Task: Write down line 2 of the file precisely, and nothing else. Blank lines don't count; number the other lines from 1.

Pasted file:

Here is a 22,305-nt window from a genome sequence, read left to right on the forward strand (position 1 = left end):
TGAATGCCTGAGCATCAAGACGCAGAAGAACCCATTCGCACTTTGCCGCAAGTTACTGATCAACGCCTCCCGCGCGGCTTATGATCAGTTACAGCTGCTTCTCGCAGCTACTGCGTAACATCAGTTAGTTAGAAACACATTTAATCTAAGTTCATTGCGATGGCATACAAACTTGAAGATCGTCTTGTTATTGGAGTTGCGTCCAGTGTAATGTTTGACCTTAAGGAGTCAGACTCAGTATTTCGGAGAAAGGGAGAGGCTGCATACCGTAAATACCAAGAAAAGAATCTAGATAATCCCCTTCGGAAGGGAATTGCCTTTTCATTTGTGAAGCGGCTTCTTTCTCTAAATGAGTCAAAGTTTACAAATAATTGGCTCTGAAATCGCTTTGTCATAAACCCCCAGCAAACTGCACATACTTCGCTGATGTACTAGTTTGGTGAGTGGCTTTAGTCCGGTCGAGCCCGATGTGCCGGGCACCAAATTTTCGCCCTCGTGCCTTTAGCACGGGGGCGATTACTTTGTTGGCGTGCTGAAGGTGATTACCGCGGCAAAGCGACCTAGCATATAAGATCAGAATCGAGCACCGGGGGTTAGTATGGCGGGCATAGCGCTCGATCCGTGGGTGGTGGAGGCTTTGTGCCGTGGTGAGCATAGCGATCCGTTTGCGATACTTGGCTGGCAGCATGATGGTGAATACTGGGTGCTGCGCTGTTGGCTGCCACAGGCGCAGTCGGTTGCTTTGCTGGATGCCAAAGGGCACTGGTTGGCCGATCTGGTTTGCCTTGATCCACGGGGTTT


TGAATGCCTGAGCATCAAGACGCAGAAGAACCCATTCGCACTTTGCCGCAAGTTACTGATCAACGCCTCCCGCGCGGCTTATGATCAGTTACAGCTGCTTCTCGCAGCTACTGCGTAACATCAGTTAGTTAGAAACACATTTAATCTAAGTTCATTGCGATGGCATACAAACTTGAAGATCGTCTTGTTATTGGAGTTGCGTCCAGTGTAATGTTTGACCTTAAGGAGTCAGACTCAGTATTTCGGAGAAAGGGAGAGGCTGCATACCGTAAATACCAAGAAAAGAATCTAGATAATCCCCTTCGGAAGGGAATTGCCTTTTCATTTGTGAAGCGGCTTCTTTCTCTAAATGAGTCAAAGTTTACAAATAATTGGCTCTGAAATCGCTTTGTCATAAACCCCCAGCAAACTGCACATACTTCGCTGATGTACTAGTTTGGTGAGTGGCTTTAGTCCGGTCGAGCCCGATGTGCCGGGCACCAAATTTTCGCCCTCGTGCCTTTAGCACGGGGGCGATTACTTTGTTGGCGTGCTGAAGGTGATTACCGCGGCAAAGCGACCTAGCATATAAGATCAGAATCGAGCACCGGGGGTTAGTATGGCGGGCATAGCGCTCGATCCGTGGGTGGTGGAGGCTTTGTGCCGTGGTGAGCATAGCGATCCGTTTGCGATACTTGGCTGGCAGCATGATGGTGAATACTGGGTGCTGCGCTGTTGGCTGCCACAGGCGCAGTCGGTTGCTTTGCTGGATGCCAAAGGGCACTGGTTGGCCGATCTGGTTTGCCTTGATCCACGGGGTTT